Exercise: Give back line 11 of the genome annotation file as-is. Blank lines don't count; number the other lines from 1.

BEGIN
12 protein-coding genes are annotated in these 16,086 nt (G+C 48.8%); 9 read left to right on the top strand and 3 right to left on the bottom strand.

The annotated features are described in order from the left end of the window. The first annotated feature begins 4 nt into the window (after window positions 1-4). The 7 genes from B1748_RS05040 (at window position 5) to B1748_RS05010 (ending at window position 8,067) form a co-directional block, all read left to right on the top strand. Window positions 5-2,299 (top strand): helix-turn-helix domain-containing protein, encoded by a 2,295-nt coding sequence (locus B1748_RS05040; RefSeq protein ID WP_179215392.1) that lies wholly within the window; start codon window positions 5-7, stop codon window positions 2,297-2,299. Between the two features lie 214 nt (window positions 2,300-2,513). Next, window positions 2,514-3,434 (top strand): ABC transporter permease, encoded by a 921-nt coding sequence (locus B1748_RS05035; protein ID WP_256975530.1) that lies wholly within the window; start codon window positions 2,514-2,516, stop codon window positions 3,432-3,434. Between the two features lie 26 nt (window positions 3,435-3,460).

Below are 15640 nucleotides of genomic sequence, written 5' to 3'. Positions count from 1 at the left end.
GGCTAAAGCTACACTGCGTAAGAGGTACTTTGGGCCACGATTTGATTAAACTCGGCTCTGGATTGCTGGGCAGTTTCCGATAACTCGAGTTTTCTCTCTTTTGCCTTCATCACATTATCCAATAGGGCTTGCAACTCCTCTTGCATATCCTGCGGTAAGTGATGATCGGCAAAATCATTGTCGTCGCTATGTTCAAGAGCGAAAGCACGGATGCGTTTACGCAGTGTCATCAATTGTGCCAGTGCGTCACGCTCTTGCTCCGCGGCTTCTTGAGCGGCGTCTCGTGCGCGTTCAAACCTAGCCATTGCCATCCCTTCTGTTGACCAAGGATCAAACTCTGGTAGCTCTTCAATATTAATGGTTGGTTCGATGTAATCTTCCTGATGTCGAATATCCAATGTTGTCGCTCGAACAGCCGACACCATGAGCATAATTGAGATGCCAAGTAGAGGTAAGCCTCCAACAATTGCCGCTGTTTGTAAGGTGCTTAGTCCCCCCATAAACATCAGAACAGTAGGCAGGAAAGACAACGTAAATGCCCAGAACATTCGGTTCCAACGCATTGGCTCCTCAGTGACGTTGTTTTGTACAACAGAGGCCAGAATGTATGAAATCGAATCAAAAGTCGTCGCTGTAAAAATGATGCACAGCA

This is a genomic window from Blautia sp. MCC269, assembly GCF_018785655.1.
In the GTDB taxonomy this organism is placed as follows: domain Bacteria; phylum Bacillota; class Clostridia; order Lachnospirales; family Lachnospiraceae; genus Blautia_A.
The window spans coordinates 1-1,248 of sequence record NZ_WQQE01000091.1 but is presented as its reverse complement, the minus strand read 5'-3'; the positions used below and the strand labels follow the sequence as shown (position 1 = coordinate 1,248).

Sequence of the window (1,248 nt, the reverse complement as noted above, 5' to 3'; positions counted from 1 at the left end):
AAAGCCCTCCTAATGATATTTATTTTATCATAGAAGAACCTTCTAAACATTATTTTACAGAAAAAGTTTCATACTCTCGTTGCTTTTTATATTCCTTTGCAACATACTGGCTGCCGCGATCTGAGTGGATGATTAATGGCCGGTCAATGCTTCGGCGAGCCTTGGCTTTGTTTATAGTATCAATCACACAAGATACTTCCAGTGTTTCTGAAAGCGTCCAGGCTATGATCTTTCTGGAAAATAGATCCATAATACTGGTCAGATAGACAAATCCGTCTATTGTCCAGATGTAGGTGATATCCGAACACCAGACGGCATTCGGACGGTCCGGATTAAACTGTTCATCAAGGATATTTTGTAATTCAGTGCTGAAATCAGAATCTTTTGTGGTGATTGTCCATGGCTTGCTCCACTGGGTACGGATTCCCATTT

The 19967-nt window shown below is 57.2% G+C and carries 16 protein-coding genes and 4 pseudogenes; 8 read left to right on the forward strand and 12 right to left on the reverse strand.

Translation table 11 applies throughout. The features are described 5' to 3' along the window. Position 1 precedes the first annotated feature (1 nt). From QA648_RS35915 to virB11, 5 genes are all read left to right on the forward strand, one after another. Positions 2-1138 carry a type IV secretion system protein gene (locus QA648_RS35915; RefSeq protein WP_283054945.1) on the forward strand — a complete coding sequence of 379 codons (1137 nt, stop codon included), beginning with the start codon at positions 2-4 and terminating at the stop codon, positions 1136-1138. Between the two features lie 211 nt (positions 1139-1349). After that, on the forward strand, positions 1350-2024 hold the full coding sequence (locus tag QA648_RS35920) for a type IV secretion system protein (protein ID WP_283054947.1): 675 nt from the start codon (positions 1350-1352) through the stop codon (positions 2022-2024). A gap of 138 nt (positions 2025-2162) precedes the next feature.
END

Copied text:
Translation table 11 applies throughout. The features are described 5' to 3' along the window. Position 1 precedes the first annotated feature (1 nt). From QA648_RS35915 to virB11, 5 genes are all read left to right on the forward strand, one after another. Positions 2-1138 carry a type IV secretion system protein gene (locus QA648_RS35915; RefSeq protein WP_283054945.1) on the forward strand — a complete coding sequence of 379 codons (1137 nt, stop codon included), beginning with the start codon at positions 2-4 and terminating at the stop codon, positions 1136-1138. Between the two features lie 211 nt (positions 1139-1349). After that, on the forward strand, positions 1350-2024 hold the full coding sequence (locus tag QA648_RS35920) for a type IV secretion system protein (protein ID WP_283054947.1): 675 nt from the start codon (positions 1350-1352) through the stop codon (positions 2022-2024). A gap of 138 nt (positions 2025-2162) precedes the next feature.